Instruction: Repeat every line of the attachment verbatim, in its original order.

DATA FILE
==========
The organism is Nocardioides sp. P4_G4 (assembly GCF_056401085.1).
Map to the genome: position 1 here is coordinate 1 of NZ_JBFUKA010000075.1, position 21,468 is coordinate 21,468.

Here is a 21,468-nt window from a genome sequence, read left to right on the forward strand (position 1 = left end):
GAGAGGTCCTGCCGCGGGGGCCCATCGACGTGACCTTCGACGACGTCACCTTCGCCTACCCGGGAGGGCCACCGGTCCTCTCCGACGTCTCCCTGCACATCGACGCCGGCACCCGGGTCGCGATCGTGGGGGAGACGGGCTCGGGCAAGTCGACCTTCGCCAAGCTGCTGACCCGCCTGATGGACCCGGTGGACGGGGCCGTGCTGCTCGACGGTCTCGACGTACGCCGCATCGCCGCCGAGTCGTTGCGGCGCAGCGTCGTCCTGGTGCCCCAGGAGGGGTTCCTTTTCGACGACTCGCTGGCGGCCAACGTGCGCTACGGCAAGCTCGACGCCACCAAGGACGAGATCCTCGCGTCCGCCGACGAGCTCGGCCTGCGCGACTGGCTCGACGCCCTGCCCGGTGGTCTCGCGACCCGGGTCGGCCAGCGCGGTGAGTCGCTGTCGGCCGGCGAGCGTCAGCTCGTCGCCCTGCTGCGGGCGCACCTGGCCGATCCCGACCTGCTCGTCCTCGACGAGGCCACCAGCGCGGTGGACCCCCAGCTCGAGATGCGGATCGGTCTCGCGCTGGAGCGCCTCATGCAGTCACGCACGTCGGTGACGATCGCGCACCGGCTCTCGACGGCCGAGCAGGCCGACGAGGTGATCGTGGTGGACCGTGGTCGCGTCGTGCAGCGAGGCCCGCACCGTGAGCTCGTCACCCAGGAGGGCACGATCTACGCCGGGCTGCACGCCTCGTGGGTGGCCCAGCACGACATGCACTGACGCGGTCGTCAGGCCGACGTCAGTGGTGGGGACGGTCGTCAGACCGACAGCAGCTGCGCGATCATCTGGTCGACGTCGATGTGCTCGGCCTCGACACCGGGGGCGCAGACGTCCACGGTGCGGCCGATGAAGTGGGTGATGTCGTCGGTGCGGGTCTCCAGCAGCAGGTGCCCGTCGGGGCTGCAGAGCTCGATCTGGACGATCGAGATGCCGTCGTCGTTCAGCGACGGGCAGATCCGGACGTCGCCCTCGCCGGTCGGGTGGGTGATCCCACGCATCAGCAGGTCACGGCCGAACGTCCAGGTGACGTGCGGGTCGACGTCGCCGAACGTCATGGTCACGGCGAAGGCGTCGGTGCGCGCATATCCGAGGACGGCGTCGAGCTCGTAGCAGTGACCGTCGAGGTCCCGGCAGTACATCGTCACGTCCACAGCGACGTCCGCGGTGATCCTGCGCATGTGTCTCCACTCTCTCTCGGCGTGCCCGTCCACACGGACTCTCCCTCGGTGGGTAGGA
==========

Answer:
The organism is Nocardioides sp. P4_G4 (assembly GCF_056401085.1).
Map to the genome: position 1 here is coordinate 1 of NZ_JBFUKA010000075.1, position 21,468 is coordinate 21,468.

Here is a 21,468-nt window from a genome sequence, read left to right on the forward strand (position 1 = left end):
GAGAGGTCCTGCCGCGGGGGCCCATCGACGTGACCTTCGACGACGTCACCTTCGCCTACCCGGGAGGGCCACCGGTCCTCTCCGACGTCTCCCTGCACATCGACGCCGGCACCCGGGTCGCGATCGTGGGGGAGACGGGCTCGGGCAAGTCGACCTTCGCCAAGCTGCTGACCCGCCTGATGGACCCGGTGGACGGGGCCGTGCTGCTCGACGGTCTCGACGTACGCCGCATCGCCGCCGAGTCGTTGCGGCGCAGCGTCGTCCTGGTGCCCCAGGAGGGGTTCCTTTTCGACGACTCGCTGGCGGCCAACGTGCGCTACGGCAAGCTCGACGCCACCAAGGACGAGATCCTCGCGTCCGCCGACGAGCTCGGCCTGCGCGACTGGCTCGACGCCCTGCCCGGTGGTCTCGCGACCCGGGTCGGCCAGCGCGGTGAGTCGCTGTCGGCCGGCGAGCGTCAGCTCGTCGCCCTGCTGCGGGCGCACCTGGCCGATCCCGACCTGCTCGTCCTCGACGAGGCCACCAGCGCGGTGGACCCCCAGCTCGAGATGCGGATCGGTCTCGCGCTGGAGCGCCTCATGCAGTCACGCACGTCGGTGACGATCGCGCACCGGCTCTCGACGGCCGAGCAGGCCGACGAGGTGATCGTGGTGGACCGTGGTCGCGTCGTGCAGCGAGGCCCGCACCGTGAGCTCGTCACCCAGGAGGGCACGATCTACGCCGGGCTGCACGCCTCGTGGGTGGCCCAGCACGACATGCACTGACGCGGTCGTCAGGCCGACGTCAGTGGTGGGGACGGTCGTCAGACCGACAGCAGCTGCGCGATCATCTGGTCGACGTCGATGTGCTCGGCCTCGACACCGGGGGCGCAGACGTCCACGGTGCGGCCGATGAAGTGGGTGATGTCGTCGGTGCGGGTCTCCAGCAGCAGGTGCCCGTCGGGGCTGCAGAGCTCGATCTGGACGATCGAGATGCCGTCGTCGTTCAGCGACGGGCAGATCCGGACGTCGCCCTCGCCGGTCGGGTGGGTGATCCCACGCATCAGCAGGTCACGGCCGAACGTCCAGGTGACGTGCGGGTCGACGTCGCCGAACGTCATGGTCACGGCGAAGGCGTCGGTGCGCGCATATCCGAGGACGGCGTCGAGCTCGTAGCAGTGACCGTCGAGGTCCCGGCAGTACATCGTCACGTCCACAGCGACGTCCGCGGTGATCCTGCGCATGTGTCTCCACTCTCTCTCGGCGTGCCCGTCCACACGGACTCTCCCTCGGTGGGTAGGA